These reports would seem to suggest that altogether 39 or 40
activists were arrested and driven away to Brimob headquarters or by
the police.

This is a preliminary report from Yan Christian Warinussy,
Executive-Director of LP3BH-Manokwari.

Peace.

[Translated by Carmel Budiardjo.]

Flying the flag of reform?

May 19, 2015

New Mandala – May 12, 2015

http://asiapacific.anu.edu.au/newmandala/2015/05/12/flying-the-flag-of-reform/

Flying the flag of reform?

James Giggacher — This weekend has seen some possibly big developments in Papua,
where Indonesia President Joko ‘Jokowi’ Widodo has released five political prisoners
in the disaffected provinces.

He’s also promised long-shut out foreign journalists full access to the region, which
has been home to a decades-long separatist movement.

The call for independence has seen an almost 50-year insurgency between poorly-armed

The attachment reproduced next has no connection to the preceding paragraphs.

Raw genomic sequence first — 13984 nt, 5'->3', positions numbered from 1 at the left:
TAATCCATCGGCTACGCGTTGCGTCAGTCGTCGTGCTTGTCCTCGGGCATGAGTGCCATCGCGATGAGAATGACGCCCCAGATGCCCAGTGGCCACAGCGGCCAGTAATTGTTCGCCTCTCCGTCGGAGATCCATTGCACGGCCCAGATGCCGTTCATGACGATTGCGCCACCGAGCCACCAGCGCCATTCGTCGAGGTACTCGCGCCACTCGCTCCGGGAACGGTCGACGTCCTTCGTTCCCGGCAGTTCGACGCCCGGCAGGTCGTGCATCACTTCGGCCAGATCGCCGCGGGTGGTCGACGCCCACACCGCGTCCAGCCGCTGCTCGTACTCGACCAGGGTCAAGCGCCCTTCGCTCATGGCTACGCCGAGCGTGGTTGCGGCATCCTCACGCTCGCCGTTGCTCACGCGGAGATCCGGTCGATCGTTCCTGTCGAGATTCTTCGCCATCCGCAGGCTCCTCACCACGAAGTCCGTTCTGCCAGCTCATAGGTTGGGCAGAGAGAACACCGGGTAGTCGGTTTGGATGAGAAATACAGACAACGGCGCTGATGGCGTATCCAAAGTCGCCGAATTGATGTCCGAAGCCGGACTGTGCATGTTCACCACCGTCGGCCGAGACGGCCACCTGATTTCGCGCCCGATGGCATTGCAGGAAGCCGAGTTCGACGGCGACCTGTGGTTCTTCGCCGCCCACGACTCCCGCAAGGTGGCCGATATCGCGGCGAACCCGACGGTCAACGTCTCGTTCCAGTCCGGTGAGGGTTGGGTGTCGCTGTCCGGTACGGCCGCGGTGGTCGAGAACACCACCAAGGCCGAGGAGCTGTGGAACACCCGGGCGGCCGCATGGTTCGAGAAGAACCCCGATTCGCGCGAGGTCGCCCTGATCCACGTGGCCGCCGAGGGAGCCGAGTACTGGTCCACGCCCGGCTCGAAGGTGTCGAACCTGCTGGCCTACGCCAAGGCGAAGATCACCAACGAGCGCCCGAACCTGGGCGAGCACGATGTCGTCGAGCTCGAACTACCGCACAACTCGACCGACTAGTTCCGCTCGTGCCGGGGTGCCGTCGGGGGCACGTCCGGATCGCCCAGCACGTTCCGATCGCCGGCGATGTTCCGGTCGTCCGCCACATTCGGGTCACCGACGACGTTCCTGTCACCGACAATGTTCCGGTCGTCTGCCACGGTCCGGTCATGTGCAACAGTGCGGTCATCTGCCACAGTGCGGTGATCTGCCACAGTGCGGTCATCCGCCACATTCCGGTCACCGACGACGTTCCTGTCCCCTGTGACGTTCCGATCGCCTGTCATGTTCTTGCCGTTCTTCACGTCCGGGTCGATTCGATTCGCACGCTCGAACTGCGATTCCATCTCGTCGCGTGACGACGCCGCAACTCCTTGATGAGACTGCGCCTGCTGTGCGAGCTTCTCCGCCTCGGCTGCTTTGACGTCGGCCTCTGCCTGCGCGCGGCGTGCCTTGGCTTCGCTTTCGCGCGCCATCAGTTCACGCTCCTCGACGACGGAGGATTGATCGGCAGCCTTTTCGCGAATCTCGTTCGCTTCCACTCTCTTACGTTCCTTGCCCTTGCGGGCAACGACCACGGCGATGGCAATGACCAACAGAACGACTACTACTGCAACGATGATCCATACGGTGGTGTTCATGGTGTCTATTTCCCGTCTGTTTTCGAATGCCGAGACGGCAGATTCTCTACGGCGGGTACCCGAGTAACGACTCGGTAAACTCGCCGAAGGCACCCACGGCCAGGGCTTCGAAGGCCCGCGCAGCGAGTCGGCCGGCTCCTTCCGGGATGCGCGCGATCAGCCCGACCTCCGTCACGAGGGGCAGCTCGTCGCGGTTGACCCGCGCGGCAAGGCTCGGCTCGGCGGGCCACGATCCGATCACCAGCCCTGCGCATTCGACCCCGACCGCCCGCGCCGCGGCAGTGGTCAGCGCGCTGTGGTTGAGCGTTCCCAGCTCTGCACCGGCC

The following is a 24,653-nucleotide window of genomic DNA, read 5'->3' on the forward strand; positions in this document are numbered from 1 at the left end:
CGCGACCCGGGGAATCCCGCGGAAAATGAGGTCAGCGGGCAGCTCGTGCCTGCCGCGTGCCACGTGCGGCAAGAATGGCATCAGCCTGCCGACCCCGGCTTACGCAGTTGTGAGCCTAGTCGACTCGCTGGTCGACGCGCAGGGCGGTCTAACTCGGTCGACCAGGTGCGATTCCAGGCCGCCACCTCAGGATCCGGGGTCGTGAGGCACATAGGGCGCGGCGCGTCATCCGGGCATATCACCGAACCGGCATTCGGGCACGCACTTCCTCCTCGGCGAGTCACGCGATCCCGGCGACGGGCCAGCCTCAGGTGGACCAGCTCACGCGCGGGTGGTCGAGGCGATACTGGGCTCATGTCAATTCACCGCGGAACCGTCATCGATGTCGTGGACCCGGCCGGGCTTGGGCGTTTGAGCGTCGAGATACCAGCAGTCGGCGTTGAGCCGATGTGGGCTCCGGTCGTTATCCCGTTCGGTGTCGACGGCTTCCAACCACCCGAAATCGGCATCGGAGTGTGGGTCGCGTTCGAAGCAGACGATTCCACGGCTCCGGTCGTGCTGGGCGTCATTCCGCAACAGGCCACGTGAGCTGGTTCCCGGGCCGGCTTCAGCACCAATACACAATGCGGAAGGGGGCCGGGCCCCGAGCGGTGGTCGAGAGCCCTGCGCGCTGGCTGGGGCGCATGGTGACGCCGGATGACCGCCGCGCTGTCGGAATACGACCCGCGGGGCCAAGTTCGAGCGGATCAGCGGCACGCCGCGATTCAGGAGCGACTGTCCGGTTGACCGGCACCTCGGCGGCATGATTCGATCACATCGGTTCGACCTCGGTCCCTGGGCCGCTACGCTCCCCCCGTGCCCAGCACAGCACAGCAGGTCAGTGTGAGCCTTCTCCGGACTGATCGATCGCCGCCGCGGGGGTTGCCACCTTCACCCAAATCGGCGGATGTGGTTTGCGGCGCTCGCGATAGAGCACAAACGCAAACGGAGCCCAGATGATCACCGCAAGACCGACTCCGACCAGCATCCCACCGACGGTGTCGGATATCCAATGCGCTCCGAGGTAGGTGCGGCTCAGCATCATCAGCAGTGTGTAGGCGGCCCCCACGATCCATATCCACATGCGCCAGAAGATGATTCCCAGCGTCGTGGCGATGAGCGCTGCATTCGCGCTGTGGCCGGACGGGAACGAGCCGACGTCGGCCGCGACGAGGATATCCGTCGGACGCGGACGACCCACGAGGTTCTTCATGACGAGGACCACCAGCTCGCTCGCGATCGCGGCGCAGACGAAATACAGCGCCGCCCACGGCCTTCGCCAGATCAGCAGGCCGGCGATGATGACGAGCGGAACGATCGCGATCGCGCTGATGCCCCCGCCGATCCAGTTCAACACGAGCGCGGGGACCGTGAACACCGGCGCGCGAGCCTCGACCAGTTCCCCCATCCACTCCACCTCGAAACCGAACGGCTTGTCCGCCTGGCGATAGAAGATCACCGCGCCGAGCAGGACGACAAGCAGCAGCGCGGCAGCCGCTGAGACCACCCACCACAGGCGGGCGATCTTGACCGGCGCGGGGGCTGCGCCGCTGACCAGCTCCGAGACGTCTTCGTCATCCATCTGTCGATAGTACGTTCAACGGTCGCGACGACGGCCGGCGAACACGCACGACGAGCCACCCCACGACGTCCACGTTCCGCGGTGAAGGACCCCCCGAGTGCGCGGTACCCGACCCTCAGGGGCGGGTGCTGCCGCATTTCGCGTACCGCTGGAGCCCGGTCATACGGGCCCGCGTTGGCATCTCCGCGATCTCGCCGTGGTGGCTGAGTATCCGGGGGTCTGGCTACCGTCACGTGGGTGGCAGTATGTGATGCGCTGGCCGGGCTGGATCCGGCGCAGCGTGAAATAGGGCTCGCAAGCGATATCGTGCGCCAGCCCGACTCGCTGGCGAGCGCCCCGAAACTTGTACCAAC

locals and government forces in the eastern edge of Indonesia’s sprawling
nation-state. Claims that locals are unfairly targeted by Indonesian security forces
are not uncommon.

The five prisoners — Kimanus Wenda, Jefrai Murib, Apotnalogolik Lokobal, Numbungga
Telenggen and Linus Hiluka — were arrested in 2003 for a raid on a military arsenal.
In a ceremony at Abepura prison in the provincial capital Jayapura, Jokowi shook
their hands and gave them their tickets home — letters of clemency waiving their
remaining jail time.

"Today we are releasing these five detainees to stop the stigma of conflict in Papua,"